- When he is at home, the only place Ayaan eats in (since six months of age) is his high chair. To start with, I think chasing a child around the room while feeding him is way too exhausting a concept. Also, I am not the most patient of mothers and the few times that I have had to attempt such a feeding style have not been very pleasant – both for me and Ayaan. Moreover, when you chase a kid for his food, you are subliminally sending him a message that eating is something that he does because you want him to do it rather than because he wants to do it.
- I can set my watch (or more likely my mobile phone, since who really wears watches anymore?) by Ayaan’s mealtimes. I have to admit that part of this arises out of that fact that Ayaan has a control freak for a mother and my car pool members, amongst others, will vouch for my obsession with punctuality. But also because I believe that this helps his hunger patterns to settle down into a rhythm that we are aware of and can therefore cater to. Irregular meal times are more likely to confuse kids in terms of when to expect and therefore readily accept food.
- I have never really allowed junk food to be an option, even when we went through a couple of low-eating phases. Because like TV, I think junk food is the easy way out to nourishing your child and I’d rather suffer through the worry of these temporary phases of nourishment rather than encourage a lifelong addiction to junk food. Also, I know there will soon come a time when he will develop a desire for stuff like chips and chocolate thanks to his school friends but I see no reason why I should seed the process and further enable it by stocking the stuff in my own home.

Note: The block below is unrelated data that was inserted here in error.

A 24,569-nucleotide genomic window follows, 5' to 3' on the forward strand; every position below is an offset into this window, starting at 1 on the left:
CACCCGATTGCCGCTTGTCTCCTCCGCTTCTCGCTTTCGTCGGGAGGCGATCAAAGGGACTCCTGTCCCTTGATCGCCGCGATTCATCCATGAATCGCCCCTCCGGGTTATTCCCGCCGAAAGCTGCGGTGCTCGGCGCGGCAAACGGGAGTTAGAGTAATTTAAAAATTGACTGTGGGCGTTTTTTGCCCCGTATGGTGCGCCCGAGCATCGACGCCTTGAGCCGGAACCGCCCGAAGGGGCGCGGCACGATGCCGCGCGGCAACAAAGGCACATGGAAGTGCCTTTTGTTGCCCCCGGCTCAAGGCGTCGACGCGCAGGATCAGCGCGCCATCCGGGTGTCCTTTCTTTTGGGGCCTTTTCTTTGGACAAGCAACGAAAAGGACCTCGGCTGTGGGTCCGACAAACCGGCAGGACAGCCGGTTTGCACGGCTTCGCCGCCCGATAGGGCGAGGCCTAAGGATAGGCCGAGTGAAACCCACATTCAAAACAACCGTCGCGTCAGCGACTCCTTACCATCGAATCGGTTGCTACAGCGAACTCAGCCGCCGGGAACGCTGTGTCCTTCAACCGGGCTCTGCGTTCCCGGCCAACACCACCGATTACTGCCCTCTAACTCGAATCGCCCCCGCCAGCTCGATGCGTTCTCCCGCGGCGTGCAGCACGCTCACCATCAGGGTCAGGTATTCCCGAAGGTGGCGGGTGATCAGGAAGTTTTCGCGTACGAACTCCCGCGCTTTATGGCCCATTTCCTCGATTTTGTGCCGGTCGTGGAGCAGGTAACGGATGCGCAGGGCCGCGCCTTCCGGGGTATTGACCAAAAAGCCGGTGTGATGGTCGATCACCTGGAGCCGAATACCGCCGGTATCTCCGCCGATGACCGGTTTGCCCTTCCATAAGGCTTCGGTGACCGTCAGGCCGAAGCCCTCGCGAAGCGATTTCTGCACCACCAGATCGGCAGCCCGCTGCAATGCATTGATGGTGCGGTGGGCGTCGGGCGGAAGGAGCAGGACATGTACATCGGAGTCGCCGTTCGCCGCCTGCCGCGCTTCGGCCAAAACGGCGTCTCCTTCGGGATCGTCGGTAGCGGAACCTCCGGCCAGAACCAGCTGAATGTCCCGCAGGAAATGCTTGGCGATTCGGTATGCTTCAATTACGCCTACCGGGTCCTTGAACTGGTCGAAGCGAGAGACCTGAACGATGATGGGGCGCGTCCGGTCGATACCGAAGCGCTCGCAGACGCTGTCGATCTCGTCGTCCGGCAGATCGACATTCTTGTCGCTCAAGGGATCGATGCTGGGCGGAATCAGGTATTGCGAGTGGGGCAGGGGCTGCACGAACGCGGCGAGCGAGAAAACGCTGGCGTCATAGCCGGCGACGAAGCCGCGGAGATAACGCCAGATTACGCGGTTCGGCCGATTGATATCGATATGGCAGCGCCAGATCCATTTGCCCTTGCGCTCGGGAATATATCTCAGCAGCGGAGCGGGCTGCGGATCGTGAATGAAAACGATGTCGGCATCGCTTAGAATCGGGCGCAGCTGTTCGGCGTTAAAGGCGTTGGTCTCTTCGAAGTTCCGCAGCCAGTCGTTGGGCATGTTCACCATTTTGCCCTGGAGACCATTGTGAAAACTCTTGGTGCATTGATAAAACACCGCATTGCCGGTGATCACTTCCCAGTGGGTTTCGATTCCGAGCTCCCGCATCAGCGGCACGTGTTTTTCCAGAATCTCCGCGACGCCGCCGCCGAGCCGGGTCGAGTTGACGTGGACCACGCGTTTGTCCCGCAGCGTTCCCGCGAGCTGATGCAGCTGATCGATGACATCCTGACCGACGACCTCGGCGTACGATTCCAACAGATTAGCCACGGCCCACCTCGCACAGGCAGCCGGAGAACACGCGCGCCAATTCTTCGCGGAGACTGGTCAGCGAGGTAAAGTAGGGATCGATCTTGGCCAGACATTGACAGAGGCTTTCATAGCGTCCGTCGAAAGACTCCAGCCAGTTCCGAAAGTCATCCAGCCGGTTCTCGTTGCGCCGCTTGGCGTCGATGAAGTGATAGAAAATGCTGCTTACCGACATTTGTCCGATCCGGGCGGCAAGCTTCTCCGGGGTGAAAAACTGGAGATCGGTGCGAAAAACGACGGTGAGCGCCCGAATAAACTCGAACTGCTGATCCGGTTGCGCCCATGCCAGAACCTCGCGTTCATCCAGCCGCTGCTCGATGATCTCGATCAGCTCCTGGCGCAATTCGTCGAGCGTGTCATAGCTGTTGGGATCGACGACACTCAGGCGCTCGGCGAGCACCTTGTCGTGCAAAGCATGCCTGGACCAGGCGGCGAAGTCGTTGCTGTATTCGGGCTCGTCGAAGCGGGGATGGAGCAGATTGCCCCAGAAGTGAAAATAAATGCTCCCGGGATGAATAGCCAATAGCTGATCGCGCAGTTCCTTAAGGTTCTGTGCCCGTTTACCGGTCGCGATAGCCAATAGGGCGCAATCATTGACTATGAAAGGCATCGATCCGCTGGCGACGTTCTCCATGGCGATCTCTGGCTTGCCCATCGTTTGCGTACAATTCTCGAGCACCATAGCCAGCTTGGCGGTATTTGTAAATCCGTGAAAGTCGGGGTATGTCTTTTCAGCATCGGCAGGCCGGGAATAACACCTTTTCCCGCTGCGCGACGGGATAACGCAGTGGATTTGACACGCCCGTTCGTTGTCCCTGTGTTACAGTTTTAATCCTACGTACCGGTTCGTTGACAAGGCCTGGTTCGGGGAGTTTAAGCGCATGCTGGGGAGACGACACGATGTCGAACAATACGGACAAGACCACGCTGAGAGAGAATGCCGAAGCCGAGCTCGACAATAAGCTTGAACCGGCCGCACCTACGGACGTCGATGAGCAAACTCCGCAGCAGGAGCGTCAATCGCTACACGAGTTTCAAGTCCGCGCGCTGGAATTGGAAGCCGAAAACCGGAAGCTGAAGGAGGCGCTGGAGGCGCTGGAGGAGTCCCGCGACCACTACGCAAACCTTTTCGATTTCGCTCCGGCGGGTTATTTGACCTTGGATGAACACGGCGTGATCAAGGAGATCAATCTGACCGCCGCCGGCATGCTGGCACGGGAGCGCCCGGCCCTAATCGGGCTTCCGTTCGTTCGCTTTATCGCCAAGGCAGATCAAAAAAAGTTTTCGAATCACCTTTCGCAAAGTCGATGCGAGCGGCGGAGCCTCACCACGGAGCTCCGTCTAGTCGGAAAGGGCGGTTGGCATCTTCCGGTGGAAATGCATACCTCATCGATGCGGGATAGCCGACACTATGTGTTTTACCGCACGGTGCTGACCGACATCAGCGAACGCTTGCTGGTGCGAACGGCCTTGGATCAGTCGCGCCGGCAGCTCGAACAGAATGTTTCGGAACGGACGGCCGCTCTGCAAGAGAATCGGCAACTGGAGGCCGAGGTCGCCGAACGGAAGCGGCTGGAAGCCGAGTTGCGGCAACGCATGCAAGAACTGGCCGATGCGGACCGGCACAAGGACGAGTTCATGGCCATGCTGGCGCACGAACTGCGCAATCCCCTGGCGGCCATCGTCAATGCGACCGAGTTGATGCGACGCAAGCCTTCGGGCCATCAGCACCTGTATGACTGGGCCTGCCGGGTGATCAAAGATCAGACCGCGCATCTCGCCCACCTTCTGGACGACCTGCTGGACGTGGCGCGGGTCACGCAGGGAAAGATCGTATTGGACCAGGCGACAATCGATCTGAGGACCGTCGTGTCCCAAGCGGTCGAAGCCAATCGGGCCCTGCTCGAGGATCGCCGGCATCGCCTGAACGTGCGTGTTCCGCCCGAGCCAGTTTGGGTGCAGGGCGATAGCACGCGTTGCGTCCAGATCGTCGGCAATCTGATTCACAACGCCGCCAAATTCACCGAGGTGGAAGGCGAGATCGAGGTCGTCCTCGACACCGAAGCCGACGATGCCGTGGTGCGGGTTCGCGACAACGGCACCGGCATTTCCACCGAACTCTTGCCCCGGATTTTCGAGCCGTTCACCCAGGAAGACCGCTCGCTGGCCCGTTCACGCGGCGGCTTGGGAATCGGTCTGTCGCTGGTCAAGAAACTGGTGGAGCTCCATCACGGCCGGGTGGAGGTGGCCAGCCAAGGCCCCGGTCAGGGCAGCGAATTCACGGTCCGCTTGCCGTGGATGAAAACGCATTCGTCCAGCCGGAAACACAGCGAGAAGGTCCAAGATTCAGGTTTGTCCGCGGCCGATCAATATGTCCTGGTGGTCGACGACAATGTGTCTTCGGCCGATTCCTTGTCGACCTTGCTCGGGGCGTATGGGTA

- I have tried not to let my own tastes and biases get in the way of what I feed him. In fact, we have started eating some veggies that we earlier turned our noses up at – beetroot and eggplant being prime examples – because I decided to introduce them to Ayaan’s diet. As a result, he eats stuff like palak paneer (spinach with cottage cheese) with great relish.
- And lastly, I’m just plain stubborn. I struggled through 11 months of breastfeeding with Ayaan resisting me all the way and these struggles continued into the cow milk era as well. There were months on an end when all I could get him to drink were couple of ounces at best but I just kept at it and gave him milk everyday, twice a day and gradually (over one and a half years) that quantity started to inch up and now finally he has a full glass of milk twice a day.... even deigning to drink half of it by himself.
So anyway, that’s my two cents worth on the subject. To those who think this is all a load of crap, just remember that most of the above are MY views based on MY experiences. They are not based on any research and are therefore not facts. So please just read this as my opinion on how raise a healthy eater (that seems to be working for ME) and feel free to disregard or disagree (politely please).